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Home Classical Vivaldi Antonio Antonio Vivaldi - Stabat Mater, Nisi Dominus, Concerto (Hogwood) [2003]

Antonio Vivaldi - Stabat Mater, Nisi Dominus, Concerto (Hogwood) [2003]

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Antonio Vivaldi - Stabat Mater, Nisi Dominus, Concerto (Hogwood) [2003]

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1. Stabat Mater in F minor, RV 621: Stabat Mater dolorosa / Cuius animam gementem / O quam tristis et afflicta
2. Stabat Mater in F minor, RV 621: Quis est homo / Quis non posset contristari / Pro peccatis suae gentis
3. Stabat Mater in F minor, RV 621: Eia Mater, fons amoris / Fac ut ardeat cor meum / Amen
4. Concerto in G minor, RV 153
5. Nisi Dominus in G minor, RV 608: Nisi Dominus
6. Nisi Dominus in G minor, RV 608: Vanum est vobis / Surgite postquam sederitis
7. Nisi Dominus in G minor, RV 608: Cum dederit dilectis suis somnum
8. Nisi Dominus in G minor, RV 608: Sicut sagittae in manu potentis
9. Nisi Dominus in G minor, RV 608: Veatus vir qui implevit
10. Nisi Dominus in G minor, RV 608: Gloria Patri et Filio / Sicut erat in principio / Amen

James Bosman - countertenor
The Academy of Ancient Music
Christopher Hogwood – conductor

 

Antonio Vivaldi had no outlet for composing sacred vocal music at the Ospedale della Pieta, where such music was the responsibility of the choirmaster, until 1713 when the reigning choirmaster quit and was not replaced until 1719. A man of Vivaldi's faith, however, could be expected to seek out opportunities to write such music. He evidently found one in 1711 at the Feast of the Purification of the Blessed Virgin at the Chiesa della Pace in Brescia, where he and his father had been invited to play the violin. Following persuasions unknown, the church's music expenditures book details payment for a Stabat Mater composed by Vivaldi in 1712. The Chiesa della Pace rarely commissioned new music and the Stabat Mater was not even a standard text at the time (it was added to the Roman Missal and Breviary in 1727), but Vivaldi's skill as a composer evidently won the day, as one would expect when considering this masterpiece. Vivaldi set 10 of the 20 verses of the Stabat Mater, marking it as a hymn for Vespers, but while every other hymn Vivaldi composed used strict strophic form, here Vivaldi repeated the music from movements 1-3 in movements 4-6, and ended with three movements with new music. However, many of the movements contain thematic resemblances. All nine movements are also cast in F minor except the second and fifth, which are in C minor, and until the "Amen," the fastest tempo in the piece is an Andante. All of these techniques work to sustain an unrelievedly bleak atmosphere suitable to a depiction of Mary's anguish while watching Jesus suffer on the cross. Vivaldi brings out the dark coloring of the male alto voice with spare, sustained accompaniments, falling melodies, and in the C minor movements, extended, almost desperate closing melismas. "Eja Mater," the seventh movement, illustrates Mary's suffering with a whip-like string figure that sounds especially dramatic coming after the repeated music. The cumulative effect is shattering and the sorrowful atmosphere dominates right up to the final chords of the "Amen": a picardy third perhaps suggesting the light that followed the crucifixion. The light here, however, only makes the darkness that has come before seem all the more oppressive. ---Andrew Lindemann Malone, Rovi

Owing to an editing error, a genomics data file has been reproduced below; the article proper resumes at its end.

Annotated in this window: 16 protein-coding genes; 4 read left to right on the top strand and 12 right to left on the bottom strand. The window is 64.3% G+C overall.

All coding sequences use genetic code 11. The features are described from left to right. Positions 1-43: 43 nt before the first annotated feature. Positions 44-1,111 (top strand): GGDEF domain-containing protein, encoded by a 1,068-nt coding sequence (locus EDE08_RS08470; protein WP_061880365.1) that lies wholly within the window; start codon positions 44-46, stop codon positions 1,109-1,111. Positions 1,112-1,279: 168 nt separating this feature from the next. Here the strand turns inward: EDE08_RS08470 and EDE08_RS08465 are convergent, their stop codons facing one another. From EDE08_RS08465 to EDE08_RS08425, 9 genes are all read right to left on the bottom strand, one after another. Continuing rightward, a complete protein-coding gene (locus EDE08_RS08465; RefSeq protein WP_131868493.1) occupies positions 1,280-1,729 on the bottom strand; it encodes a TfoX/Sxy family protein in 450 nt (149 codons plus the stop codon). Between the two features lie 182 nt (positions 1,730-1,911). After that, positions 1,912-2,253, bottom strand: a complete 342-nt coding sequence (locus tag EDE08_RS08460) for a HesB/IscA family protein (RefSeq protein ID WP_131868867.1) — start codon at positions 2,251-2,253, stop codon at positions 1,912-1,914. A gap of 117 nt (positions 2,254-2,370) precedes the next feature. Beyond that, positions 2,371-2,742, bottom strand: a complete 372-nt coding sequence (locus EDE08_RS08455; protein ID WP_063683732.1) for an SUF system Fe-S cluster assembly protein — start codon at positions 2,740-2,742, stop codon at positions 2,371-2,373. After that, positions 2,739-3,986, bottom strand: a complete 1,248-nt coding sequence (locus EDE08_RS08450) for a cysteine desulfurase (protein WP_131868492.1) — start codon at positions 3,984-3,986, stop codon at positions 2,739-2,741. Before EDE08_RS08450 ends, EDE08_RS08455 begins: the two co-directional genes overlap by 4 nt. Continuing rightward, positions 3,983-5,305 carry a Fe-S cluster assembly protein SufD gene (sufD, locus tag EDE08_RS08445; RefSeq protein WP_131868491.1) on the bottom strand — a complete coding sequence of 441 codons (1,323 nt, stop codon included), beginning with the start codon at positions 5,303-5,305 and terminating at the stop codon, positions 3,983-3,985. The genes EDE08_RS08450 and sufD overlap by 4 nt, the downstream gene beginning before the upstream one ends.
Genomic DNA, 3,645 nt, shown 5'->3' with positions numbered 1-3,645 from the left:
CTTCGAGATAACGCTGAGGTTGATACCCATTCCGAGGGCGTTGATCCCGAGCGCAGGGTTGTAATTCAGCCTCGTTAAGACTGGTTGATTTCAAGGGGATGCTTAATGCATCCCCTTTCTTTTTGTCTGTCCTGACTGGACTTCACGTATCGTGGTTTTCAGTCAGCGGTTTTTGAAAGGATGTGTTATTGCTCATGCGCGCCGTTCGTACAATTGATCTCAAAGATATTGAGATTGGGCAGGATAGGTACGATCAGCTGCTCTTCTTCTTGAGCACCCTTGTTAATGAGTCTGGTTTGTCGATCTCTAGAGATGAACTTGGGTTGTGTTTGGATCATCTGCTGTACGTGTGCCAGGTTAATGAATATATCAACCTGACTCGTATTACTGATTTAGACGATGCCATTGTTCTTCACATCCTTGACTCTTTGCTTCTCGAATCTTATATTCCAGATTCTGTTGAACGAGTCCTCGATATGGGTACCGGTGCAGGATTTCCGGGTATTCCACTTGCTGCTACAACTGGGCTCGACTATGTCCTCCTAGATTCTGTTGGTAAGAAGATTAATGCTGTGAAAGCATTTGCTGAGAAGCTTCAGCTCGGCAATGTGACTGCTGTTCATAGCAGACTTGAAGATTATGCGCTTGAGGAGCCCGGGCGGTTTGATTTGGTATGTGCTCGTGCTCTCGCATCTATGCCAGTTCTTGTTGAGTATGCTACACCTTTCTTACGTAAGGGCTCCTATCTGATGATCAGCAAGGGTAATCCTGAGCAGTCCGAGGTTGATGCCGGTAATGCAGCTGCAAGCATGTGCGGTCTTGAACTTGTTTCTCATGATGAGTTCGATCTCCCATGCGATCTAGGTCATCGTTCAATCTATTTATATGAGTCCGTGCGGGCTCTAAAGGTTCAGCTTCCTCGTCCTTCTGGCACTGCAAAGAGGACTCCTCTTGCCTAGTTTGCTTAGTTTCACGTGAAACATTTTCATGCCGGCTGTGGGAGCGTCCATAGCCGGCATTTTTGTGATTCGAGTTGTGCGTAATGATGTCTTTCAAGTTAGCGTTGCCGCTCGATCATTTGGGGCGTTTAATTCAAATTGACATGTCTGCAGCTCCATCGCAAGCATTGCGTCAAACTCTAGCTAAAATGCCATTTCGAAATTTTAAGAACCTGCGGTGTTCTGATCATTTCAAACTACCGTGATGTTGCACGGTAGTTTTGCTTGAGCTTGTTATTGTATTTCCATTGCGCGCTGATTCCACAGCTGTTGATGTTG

Vivaldi's Nisi Dominus, RV 608, is in G minor and is scored for solo voice, viola d'amore, a small string group, and continuo. It is one of two settings by Vivaldi of the Nisi dominus (Psalm 126 or 127) text. The other, RV 803, only recently authenticated, dates from the late 1730s, but RV 608 is an early work, perhaps composed for the Venetian girls' orphanage that employed the composer in the 1710s. In nine short sections, the work is remarkable for its variety; it supports the conclusion that the obscurity of Vivaldi's vocal music is due more to historical accident than to any lack of quality. Though it has been sung by male countertenors, the vocal part would probably have been composed for a female alto if the work indeed originated during Vivaldi's tenure at the orphanage.

It is the variety of instrumental accompaniments, as vivid as those of any Baroque opera, that brings the work to life. The third section, "Surgite" ("It is vain for you to rise up early, to sit up late, to eat the bread of sorrows") is an accompanied recitative with vigorous illustrations of both the early riser and the bread of sorrows in the orchestral strings. The following "Cum dederit" ("When He shall give sleep...") is a masterful chromatic siciliana that ranks among the most alluring Baroque depictions of sleep, complete with string mutes. "Sicut sagittae" ("Like arrows in the hand of a mighty man...") offers still more operatic text-painting, with stabbing unisons dominating the texture. The "Gloria" section replaces the usual festive mood with a meditative, dark setting, and the other movements are similarly original. Some have simple continuo accompaniment, while others have a viola d'amore part (perhaps written for Vivaldi's own use, for he was a virtuoso player on the instrument) taking on a concerto-like role. It is perhaps only the presence of that unusual instrument that has kept this lovely work from the pinnacles of popularity where some of Vivaldi's other compositions reside. ---James Manheim, Rovi

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